TYPS Pilot Study Findings: March 2018

Cover Photo for TYPS 2018 Pilot StudyThe Texas Youth Permanency Study (TYPS) seeks to understand what helps promote positive outcomes for youth in foster care as they enter adulthood. In the report from our pilot study, we interviewed 30 youth who had been in foster care to examine their experiences with permanency.

If parental rights are terminated, the child welfare system must find permanency for that child. Permanency in the child welfare field is often spoken of in terms of a “forever family.” The assumption is that legal permanence will provide all the components that a child needs to have lifelong permanent connections. However, emerging research and anecdotal evidence suggest many youth enter adulthood with severed ties. This happens regardless of whether youth age out of foster care, were adopted from foster care, or were placed with relatives.

The TYPS team seeks to better understand the realities of former foster youth entering young adulthood.  The team works towards this goal by examining the outcomes of youth who age out of foster care, are adopted, are reunified, or are placed with relatives. In doing so, the team seeks new ways of understanding permanency that will create foundations for youth to thrive in adulthood regardless of how they leave foster care. The pilot study marks a first step in understanding the complexities of permanency.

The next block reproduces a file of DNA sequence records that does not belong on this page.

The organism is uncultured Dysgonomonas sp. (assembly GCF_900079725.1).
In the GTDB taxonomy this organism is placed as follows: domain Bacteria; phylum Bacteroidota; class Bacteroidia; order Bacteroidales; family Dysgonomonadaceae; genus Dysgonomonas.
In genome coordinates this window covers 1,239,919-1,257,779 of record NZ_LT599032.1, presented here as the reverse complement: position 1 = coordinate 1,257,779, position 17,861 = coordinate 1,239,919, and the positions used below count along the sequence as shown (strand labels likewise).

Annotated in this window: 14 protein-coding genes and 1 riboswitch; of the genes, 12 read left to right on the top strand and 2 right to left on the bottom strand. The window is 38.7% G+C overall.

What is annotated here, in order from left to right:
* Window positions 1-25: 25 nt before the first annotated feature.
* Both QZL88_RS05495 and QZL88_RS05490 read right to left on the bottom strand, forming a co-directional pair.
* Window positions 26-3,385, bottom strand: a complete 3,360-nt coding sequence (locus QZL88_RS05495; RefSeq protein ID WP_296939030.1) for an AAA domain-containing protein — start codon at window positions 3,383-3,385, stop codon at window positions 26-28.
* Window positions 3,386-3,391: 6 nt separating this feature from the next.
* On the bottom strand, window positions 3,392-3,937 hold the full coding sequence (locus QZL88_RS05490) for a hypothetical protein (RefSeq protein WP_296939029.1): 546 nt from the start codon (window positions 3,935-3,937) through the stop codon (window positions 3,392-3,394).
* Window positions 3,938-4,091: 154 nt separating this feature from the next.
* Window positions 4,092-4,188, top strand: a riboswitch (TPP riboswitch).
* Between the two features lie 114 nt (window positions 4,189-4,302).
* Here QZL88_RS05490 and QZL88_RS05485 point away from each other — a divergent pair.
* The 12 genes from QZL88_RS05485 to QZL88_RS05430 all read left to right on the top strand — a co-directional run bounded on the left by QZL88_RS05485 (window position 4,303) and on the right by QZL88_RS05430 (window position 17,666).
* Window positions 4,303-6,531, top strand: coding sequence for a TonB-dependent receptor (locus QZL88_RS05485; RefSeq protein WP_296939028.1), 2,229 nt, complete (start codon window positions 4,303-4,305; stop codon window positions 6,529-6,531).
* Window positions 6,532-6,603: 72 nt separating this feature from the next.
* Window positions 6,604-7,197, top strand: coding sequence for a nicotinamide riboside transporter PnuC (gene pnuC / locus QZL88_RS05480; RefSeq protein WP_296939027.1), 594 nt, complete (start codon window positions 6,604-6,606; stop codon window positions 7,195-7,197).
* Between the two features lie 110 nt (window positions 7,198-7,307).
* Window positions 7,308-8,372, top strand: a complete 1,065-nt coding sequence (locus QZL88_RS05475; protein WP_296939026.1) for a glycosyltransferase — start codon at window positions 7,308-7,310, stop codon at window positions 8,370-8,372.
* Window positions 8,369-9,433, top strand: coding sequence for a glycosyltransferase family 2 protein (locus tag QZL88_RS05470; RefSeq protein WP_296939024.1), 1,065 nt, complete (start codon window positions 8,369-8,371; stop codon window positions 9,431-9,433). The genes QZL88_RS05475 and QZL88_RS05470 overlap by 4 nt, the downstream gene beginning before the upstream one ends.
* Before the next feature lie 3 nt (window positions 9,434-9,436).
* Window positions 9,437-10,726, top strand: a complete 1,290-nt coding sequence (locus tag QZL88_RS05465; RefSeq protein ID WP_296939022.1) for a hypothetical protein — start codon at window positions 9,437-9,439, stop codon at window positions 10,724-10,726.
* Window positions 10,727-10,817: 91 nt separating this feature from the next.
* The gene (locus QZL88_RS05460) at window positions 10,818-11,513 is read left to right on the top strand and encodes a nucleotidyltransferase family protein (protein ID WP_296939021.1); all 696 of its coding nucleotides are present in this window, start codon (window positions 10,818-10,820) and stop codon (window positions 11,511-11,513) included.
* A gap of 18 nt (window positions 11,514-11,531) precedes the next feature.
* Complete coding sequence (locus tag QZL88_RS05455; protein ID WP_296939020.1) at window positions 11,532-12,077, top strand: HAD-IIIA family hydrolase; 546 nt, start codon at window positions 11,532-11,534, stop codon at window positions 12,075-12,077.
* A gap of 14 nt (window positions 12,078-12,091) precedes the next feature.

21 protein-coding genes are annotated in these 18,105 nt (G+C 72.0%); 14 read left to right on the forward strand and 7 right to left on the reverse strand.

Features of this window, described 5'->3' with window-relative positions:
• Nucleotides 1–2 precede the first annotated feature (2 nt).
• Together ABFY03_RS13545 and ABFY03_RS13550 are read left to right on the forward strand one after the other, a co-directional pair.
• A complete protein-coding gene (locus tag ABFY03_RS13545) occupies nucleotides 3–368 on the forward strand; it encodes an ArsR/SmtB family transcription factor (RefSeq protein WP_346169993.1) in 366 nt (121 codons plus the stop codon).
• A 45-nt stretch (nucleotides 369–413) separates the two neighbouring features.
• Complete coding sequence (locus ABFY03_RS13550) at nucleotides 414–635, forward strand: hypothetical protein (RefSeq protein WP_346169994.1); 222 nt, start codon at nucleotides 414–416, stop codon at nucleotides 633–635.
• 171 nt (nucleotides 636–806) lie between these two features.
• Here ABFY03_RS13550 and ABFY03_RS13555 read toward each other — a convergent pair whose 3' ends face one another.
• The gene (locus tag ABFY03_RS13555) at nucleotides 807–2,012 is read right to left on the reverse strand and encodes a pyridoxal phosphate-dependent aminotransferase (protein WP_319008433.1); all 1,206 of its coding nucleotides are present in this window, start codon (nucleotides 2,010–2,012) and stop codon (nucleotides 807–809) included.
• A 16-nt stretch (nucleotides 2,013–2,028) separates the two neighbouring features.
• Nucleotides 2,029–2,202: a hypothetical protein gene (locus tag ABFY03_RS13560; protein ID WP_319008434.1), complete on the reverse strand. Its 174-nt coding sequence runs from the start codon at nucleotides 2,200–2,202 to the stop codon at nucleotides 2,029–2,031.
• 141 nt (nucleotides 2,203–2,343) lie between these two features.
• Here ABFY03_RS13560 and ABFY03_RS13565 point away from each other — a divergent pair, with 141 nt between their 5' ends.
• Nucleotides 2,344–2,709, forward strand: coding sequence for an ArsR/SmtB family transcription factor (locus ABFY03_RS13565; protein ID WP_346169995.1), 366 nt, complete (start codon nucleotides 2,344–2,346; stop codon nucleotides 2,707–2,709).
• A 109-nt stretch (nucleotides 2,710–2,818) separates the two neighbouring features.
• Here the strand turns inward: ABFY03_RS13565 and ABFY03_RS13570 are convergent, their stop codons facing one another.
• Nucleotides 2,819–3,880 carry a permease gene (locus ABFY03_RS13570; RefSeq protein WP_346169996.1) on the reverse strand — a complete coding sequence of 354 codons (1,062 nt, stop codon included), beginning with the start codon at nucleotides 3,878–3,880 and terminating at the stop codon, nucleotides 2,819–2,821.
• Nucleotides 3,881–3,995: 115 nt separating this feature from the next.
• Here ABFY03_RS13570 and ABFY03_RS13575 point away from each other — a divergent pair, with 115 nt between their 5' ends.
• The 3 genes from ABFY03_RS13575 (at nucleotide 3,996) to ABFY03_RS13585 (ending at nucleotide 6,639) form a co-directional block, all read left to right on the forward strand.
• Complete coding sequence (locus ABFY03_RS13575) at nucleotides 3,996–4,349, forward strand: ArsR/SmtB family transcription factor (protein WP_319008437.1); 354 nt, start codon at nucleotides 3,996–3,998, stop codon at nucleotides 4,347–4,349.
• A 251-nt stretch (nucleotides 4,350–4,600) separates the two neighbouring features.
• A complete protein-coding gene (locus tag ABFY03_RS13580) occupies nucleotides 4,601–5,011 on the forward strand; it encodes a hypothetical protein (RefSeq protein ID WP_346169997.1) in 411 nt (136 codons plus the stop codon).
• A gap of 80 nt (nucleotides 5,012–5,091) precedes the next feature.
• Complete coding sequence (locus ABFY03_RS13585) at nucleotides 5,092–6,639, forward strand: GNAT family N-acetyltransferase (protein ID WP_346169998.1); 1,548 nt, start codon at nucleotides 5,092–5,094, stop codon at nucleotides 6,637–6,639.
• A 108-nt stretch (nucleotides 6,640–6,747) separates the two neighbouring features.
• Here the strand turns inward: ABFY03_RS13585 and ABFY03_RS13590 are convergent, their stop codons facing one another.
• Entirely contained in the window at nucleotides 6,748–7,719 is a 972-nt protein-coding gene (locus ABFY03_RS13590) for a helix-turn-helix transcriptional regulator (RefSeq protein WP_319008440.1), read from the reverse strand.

Most pilot study participants (n=24) reported aging out of foster care at 18 years old without a permanent legal guardian. Of these, five participants reported failed reunifications with their birth family that had allowed them to exit foster care temporarily. Another five participants experienced disrupted adoptions, resulting in three of these participants returning to foster care. Two participants reported adoption discontinuity after age 18. With both participants, the state assumed adoption would provide a forever family, but the youth entered adulthood with no support.

Findings from our report include:
  1. Authentic relationships matter most;
  2. Every child needs to feel normal; and
  3. Authentic relationships and feeling normal foster wellbeing in young adulthood.

We used these three findings to create a conceptual model presenting a new way of thinking about permanency. Normalcy, or the feeling of being “like everyone else,” makes up the core of our model. This feeling of being normal allows a youth to create relationships that transcend legal permanency in adulthood. Normalcy plays a key role in achieving wellbeing.

The TYPS team plans to test this conceptual model by following a cohort of foster youth into young adulthood. The team will follow a cohort of youth ages 14 and older to see what happens with their permanency outcomes over five years. Thus, TYPS will continue building evidence to inform policies and practices that improve outcomes for all foster youth, regardless of their permanency outcomes.

Read the full report:

TYPS Pilot Study Report